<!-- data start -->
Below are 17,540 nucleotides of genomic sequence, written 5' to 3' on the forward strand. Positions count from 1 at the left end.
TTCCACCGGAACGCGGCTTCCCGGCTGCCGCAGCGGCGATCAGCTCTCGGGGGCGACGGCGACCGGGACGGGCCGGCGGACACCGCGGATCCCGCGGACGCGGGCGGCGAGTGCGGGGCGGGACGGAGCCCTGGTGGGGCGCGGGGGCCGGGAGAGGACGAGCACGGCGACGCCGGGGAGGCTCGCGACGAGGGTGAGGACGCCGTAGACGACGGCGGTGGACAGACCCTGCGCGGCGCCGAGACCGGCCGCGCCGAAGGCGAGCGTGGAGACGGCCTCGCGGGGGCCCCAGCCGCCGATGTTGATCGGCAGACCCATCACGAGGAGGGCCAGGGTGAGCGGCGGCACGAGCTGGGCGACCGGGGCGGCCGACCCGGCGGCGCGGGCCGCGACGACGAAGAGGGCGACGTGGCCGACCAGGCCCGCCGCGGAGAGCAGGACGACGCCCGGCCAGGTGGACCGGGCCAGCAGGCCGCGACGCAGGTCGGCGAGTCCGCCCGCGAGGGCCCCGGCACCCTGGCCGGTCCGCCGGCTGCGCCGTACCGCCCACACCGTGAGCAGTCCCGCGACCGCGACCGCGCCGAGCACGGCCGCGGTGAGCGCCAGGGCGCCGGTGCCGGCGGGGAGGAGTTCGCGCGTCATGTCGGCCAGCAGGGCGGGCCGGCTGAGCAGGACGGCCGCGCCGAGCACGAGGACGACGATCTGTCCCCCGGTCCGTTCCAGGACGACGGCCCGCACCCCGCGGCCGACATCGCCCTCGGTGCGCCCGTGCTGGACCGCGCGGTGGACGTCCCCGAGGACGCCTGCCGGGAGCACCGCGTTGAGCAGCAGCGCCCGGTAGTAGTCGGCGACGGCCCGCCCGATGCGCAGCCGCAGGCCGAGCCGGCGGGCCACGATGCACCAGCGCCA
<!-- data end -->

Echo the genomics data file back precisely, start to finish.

Below are 17,540 nucleotides of genomic sequence, written 5' to 3' on the forward strand. Positions count from 1 at the left end.
TTCCACCGGAACGCGGCTTCCCGGCTGCCGCAGCGGCGATCAGCTCTCGGGGGCGACGGCGACCGGGACGGGCCGGCGGACACCGCGGATCCCGCGGACGCGGGCGGCGAGTGCGGGGCGGGACGGAGCCCTGGTGGGGCGCGGGGGCCGGGAGAGGACGAGCACGGCGACGCCGGGGAGGCTCGCGACGAGGGTGAGGACGCCGTAGACGACGGCGGTGGACAGACCCTGCGCGGCGCCGAGACCGGCCGCGCCGAAGGCGAGCGTGGAGACGGCCTCGCGGGGGCCCCAGCCGCCGATGTTGATCGGCAGACCCATCACGAGGAGGGCCAGGGTGAGCGGCGGCACGAGCTGGGCGACCGGGGCGGCCGACCCGGCGGCGCGGGCCGCGACGACGAAGAGGGCGACGTGGCCGACCAGGCCCGCCGCGGAGAGCAGGACGACGCCCGGCCAGGTGGACCGGGCCAGCAGGCCGCGACGCAGGTCGGCGAGTCCGCCCGCGAGGGCCCCGGCACCCTGGCCGGTCCGCCGGCTGCGCCGTACCGCCCACACCGTGAGCAGTCCCGCGACCGCGACCGCGCCGAGCACGGCCGCGGTGAGCGCCAGGGCGCCGGTGCCGGCGGGGAGGAGTTCGCGCGTCATGTCGGCCAGCAGGGCGGGCCGGCTGAGCAGGACGGCCGCGCCGAGCACGAGGACGACGATCTGTCCCCCGGTCCGTTCCAGGACGACGGCCCGCACCCCGCGGCCGACATCGCCCTCGGTGCGCCCGTGCTGGACCGCGCGGTGGACGTCCCCGAGGACGCCTGCCGGGAGCACCGCGTTGAGCAGCAGCGCCCGGTAGTAGTCGGCGACGGCCCGCCCGATGCGCAGCCGCAGGCCGAGCCGGCGGGCCACGATGCACCAGCGCCA